…currently enjoy “good health” and have health-supporting habits? If your habits are working for you, keep them up, but watch for signs you’re in a rut, or that a habit that worked for you in the past doesn’t work as well today. Ask yourself if your fitness routine is well-rounded — would adding strength training, stretching or balance exercises enhance your well-being? Mix up your meals by playing with new-to-you whole grains, maybe try more meatless meals, or consider experimenting with cooking some dishes from different cultures.

[NEW!] Health is not a moral imperative

If you value your health, you’re not alone. I do, too, and so do many people. But if health is not someone’s value, or at least not a high enough value to make “working on” or “pursuing” health a priority, that is their right, and I will go to the mat on that. Health, and the pursuit of health, is not a moral imperative. When we value health, it’s easy to think that everyone else does, too, or at least should.

But we can’t walk in someone else’s shoes. Maybe someone is overwhelmed by other obligations in their lives (working more than one job, caregiving, etc.). Maybe they are grappling with anxiety or depression and trying to tend to their mental health means focusing on physical health just isn’t going to happen. Maybe they derive great joy from expressing their creativity by creating art, music or writing and devoting significant chunks of time to “health” isn’t what feeds their soul. If they are at peace with their choices, who are we to try to shame or force them to do otherwise?

The bottom line

[Mostly new content] Nutrition and exercise plays a role in many, many, many health conditions, especially the ones we all really want to avoid like heart disease, diabetes, and some cancers. Eating a not-very-nutritious diet and spending a lot of time being sedentary may not seem to matter when we’re young adults, but it might matter as we get older (part of this depends on genetics). This is true regardless of what you weigh — I point this out because our culture reinforces the idea that “thin is healthy.”

I have witnessed how this can lead some people who are genetically predisposed to be thin to ignore nutrition and regular movement because they think it’s unnecessary. The most blatant example of this was when in the space of one week (!) I had two new clients — both women, both thin, both in their 60s — who were blindsided when their doctor told them they had pre-diabetes. (One of the women was even teetering on the cusp of full-on type 2 diabetes.) The words that came out of their mouths were almost identical, more or less “I’ve never worried about exercising or eating right…because I didn’t ‘have to’.”

Even if you “get away” with unhealthy habits, you might not feel your best every day (which you may not even notice, because it’s become your “normal”). If you suspect this is true, and want to make some changes, do it from a mindset of self-care, not self-control. Self-care isn’t all about bubble baths — it’s about taking care of yourself in fundamental ways, for yourself and for the people who care about you. This includes tending not just to physical health, but to mental and social aspects of health, too. Maybe you have been dealing with low-level anxiety or depression forever, and now’s the time to seek some help.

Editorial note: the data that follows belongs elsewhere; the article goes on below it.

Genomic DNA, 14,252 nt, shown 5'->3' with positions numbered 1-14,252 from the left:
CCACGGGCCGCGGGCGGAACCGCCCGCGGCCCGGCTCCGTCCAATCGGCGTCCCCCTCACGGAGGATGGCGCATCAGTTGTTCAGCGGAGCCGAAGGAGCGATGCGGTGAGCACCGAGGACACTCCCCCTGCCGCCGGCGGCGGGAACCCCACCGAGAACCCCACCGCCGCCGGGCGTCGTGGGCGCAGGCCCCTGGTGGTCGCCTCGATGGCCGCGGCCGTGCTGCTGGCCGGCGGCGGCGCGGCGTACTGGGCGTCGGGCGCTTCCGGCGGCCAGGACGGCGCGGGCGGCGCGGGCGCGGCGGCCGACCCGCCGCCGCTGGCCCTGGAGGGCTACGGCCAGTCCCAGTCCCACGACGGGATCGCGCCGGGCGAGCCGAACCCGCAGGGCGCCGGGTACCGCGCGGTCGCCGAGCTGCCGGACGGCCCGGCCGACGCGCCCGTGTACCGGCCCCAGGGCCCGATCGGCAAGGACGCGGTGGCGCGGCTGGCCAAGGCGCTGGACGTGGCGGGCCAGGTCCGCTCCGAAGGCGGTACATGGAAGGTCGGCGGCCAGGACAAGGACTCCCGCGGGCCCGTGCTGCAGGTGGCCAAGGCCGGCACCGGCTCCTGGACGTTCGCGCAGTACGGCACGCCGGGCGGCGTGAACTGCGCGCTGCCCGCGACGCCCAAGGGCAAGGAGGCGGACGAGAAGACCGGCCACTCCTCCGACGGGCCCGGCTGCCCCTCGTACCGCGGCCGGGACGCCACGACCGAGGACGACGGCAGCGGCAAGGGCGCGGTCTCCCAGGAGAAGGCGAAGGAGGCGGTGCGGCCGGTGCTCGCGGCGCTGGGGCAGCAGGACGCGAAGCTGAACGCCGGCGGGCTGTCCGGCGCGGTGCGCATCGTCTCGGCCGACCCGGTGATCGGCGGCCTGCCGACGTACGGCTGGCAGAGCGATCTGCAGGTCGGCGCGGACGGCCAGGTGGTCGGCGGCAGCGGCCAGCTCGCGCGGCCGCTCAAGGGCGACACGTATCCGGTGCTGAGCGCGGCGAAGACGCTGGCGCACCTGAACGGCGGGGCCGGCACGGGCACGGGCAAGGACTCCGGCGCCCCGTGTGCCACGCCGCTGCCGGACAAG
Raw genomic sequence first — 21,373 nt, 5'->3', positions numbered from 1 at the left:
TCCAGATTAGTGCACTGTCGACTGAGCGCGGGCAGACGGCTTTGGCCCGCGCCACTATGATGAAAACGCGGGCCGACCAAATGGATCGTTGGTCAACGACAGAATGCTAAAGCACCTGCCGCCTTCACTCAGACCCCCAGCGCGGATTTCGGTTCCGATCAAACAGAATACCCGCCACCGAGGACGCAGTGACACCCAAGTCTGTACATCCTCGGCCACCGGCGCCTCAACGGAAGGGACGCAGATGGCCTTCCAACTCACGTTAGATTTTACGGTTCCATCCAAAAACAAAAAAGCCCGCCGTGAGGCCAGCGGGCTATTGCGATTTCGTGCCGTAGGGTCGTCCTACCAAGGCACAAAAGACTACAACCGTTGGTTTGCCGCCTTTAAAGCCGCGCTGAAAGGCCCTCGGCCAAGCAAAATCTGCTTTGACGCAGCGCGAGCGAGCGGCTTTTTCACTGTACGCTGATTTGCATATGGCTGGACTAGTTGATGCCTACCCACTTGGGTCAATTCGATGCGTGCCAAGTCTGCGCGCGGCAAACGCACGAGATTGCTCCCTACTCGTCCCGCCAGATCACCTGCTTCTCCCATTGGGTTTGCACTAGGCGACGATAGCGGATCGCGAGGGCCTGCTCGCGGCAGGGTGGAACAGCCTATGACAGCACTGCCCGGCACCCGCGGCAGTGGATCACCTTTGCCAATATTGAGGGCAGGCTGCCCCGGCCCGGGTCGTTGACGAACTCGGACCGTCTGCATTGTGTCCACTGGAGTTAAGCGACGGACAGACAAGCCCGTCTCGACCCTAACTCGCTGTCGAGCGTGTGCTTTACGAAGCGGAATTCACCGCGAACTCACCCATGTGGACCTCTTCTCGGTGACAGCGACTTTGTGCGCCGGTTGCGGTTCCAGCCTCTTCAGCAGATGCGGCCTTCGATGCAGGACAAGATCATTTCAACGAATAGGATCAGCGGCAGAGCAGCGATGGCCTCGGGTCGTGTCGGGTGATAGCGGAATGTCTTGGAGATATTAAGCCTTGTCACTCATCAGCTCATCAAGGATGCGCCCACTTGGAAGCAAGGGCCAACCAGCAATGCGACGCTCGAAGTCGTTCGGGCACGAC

• Maybe you have unresolved trauma from childhood that you feel ready to start unpacking (again, with professional help).
  • Maybe you need to feel more connected to others, either existing friends/family or by making new connections.
  • Maybe you have unmet needs for creativity or pleasure, perhaps because you set those needs aside for years or decades while focusing on career and family.

Again, health is personal, and individual, and you get to define it for yourself!

Carrie Dennett, MPH, RDN, is a Pacific Northwest-based registered dietitian nutritionist, freelance writer, intuitive eating counselor, author, and speaker. Her superpowers include busting nutrition myths and empowering women to feel better in their bodies and make food choices that support pleasure, nutrition and health. This post is for informational purposes only and does not constitute individualized nutrition or medical advice.

Seeking 1-on-1 nutrition counseling? Carrie offers a 6-month Food & Body program (intuitive eating, body image, mindfulness, self-compassion) and a 4-month IBS management program (low-FODMAP diet coaching with an emphasis on increasing food freedom). Visit the links to learn more and book a free intro call to see if the program is a good fit, and if we’re a good fit!